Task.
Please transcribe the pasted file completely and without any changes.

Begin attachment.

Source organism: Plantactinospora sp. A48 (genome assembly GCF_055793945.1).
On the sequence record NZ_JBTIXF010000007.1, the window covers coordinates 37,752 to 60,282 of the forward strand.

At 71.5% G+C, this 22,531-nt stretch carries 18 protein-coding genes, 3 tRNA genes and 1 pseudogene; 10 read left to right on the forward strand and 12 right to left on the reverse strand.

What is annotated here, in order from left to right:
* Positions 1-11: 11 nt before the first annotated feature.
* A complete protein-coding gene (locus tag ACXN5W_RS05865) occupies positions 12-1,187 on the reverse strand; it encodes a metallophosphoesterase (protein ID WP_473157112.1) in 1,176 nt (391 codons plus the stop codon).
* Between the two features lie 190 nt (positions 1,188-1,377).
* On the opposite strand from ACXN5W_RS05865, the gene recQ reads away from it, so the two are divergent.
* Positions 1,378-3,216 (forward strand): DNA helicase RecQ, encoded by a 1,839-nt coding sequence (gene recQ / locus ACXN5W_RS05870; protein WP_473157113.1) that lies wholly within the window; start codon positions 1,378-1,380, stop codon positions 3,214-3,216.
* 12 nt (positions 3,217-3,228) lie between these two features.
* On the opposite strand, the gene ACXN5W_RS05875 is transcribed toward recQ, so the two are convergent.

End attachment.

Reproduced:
Source organism: Plantactinospora sp. A48 (genome assembly GCF_055793945.1).
On the sequence record NZ_JBTIXF010000007.1, the window covers coordinates 37,752 to 60,282 of the forward strand.

At 71.5% G+C, this 22,531-nt stretch carries 18 protein-coding genes, 3 tRNA genes and 1 pseudogene; 10 read left to right on the forward strand and 12 right to left on the reverse strand.

What is annotated here, in order from left to right:
* Positions 1-11: 11 nt before the first annotated feature.
* A complete protein-coding gene (locus tag ACXN5W_RS05865) occupies positions 12-1,187 on the reverse strand; it encodes a metallophosphoesterase (protein ID WP_473157112.1) in 1,176 nt (391 codons plus the stop codon).
* Between the two features lie 190 nt (positions 1,188-1,377).
* On the opposite strand from ACXN5W_RS05865, the gene recQ reads away from it, so the two are divergent.
* Positions 1,378-3,216 (forward strand): DNA helicase RecQ, encoded by a 1,839-nt coding sequence (gene recQ / locus ACXN5W_RS05870; protein WP_473157113.1) that lies wholly within the window; start codon positions 1,378-1,380, stop codon positions 3,214-3,216.
* 12 nt (positions 3,217-3,228) lie between these two features.
* On the opposite strand, the gene ACXN5W_RS05875 is transcribed toward recQ, so the two are convergent.